When we step out into the darkness, on the beginning of a new journey, the first key is consciousness, particularly in terms of understanding ourselves— our strengths, shortcomings, quirks and other characteristics that make us uniquely ourselves. Assessing them; making peace with imperfections and striving for improvement are all acknowledged in this step— allowing us to continue forward.

In our second step, we create conscious action. We walk with a sense of purpose; utilizing new skills learned, old habits reformed. Beginning to experience the essence of joy; with a renewed sense of purpose in our personal goals— as well as a better understanding of and appreciation for, our true, work-in-progress selves. 

After we’ve come to begin our realization of who we really are, on our journey, right now, we’ve become conscious of ourselves and our surroundings, allowing us to move on to the next step.

Continual Acceptance. This is knowing that things will change. Wishes, plans, predicted paths; they’re all subject to detour. There is no guarantee where the road will lead, and that’s the beauty of it. The enlightenment of it all. When we allow the universe to unfold as it will, we begin to experience life, truly live it, instead of attempting to dictate our self-justified will.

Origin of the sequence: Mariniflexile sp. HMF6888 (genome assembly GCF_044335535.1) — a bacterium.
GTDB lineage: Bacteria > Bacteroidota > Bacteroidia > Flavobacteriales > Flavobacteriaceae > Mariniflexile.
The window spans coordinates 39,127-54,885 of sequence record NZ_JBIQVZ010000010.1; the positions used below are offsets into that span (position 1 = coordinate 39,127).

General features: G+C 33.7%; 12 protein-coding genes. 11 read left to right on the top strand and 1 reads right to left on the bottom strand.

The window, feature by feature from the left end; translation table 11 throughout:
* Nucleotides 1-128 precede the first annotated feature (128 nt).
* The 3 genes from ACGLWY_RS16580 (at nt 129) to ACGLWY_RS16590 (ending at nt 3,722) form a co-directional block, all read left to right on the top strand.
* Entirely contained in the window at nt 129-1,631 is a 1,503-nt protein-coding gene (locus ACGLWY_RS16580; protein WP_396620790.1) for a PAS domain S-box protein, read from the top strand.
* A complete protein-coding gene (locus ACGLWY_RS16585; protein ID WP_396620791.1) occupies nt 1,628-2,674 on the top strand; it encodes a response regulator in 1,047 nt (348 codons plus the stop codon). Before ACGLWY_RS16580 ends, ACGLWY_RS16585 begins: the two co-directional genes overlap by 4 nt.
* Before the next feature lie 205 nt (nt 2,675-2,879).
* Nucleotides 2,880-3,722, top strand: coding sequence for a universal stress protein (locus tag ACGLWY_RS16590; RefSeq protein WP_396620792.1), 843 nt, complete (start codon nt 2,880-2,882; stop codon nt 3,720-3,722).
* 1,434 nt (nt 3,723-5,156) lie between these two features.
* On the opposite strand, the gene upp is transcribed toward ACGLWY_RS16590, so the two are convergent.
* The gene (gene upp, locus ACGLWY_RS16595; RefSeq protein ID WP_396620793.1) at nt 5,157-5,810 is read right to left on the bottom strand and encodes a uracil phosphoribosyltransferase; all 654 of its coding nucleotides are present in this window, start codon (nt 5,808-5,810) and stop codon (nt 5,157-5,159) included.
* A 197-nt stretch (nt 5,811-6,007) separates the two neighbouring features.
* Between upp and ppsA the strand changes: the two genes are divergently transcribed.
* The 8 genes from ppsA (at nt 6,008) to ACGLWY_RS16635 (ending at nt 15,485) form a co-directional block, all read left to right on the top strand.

Gifts are bestowed upon on us when we’re actively aware of what is happening in our immediate now. It’s the subtle shifts we make, allowing a force larger than ourselves be our guide. Giving us the gracious opportunities the universe has in store for us; the essence of living the life that we dream, so long as we decided to look and listen.


Dare to Daydream!

How much of your time do you spend in personal reflection? Do you find yourself sometimes focusing on your own internal thoughts instead of what’s happening around you in outside world? Often times, we call this daydreaming, and it’s rarely received as a constructive activity. Alas, daydreamers, fear not! What some may see as a less-than-successful way to spend time is finally getting some serious respect; touted as more beneficial to your well-being than you may think.